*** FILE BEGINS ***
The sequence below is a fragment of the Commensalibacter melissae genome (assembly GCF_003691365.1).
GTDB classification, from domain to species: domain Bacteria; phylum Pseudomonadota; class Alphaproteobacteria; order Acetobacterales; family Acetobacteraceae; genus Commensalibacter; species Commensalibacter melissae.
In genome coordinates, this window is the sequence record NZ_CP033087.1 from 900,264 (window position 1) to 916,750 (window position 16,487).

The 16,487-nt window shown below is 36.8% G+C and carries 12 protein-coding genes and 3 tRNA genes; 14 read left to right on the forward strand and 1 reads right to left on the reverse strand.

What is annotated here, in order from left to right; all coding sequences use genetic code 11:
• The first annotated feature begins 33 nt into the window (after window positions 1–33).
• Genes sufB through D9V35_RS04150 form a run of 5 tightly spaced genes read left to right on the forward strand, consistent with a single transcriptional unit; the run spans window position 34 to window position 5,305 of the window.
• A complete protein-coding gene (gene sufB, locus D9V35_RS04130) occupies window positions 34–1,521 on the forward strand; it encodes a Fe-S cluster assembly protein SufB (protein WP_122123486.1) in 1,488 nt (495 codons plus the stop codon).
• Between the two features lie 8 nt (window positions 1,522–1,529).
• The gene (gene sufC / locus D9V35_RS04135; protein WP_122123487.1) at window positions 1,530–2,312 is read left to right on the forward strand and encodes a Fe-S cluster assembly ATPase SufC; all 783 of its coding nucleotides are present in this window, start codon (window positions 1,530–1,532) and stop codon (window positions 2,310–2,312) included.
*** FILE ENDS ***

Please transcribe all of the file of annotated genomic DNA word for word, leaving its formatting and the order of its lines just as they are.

The sequence below is a fragment of the Commensalibacter melissae genome (assembly GCF_003691365.1).
GTDB classification, from domain to species: domain Bacteria; phylum Pseudomonadota; class Alphaproteobacteria; order Acetobacterales; family Acetobacteraceae; genus Commensalibacter; species Commensalibacter melissae.
In genome coordinates, this window is the sequence record NZ_CP033087.1 from 900,264 (window position 1) to 916,750 (window position 16,487).

The 16,487-nt window shown below is 36.8% G+C and carries 12 protein-coding genes and 3 tRNA genes; 14 read left to right on the forward strand and 1 reads right to left on the reverse strand.

What is annotated here, in order from left to right; all coding sequences use genetic code 11:
• The first annotated feature begins 33 nt into the window (after window positions 1–33).
• Genes sufB through D9V35_RS04150 form a run of 5 tightly spaced genes read left to right on the forward strand, consistent with a single transcriptional unit; the run spans window position 34 to window position 5,305 of the window.
• A complete protein-coding gene (gene sufB, locus D9V35_RS04130) occupies window positions 34–1,521 on the forward strand; it encodes a Fe-S cluster assembly protein SufB (protein WP_122123486.1) in 1,488 nt (495 codons plus the stop codon).
• Between the two features lie 8 nt (window positions 1,522–1,529).
• The gene (gene sufC / locus D9V35_RS04135; protein WP_122123487.1) at window positions 1,530–2,312 is read left to right on the forward strand and encodes a Fe-S cluster assembly ATPase SufC; all 783 of its coding nucleotides are present in this window, start codon (window positions 1,530–1,532) and stop codon (window positions 2,310–2,312) included.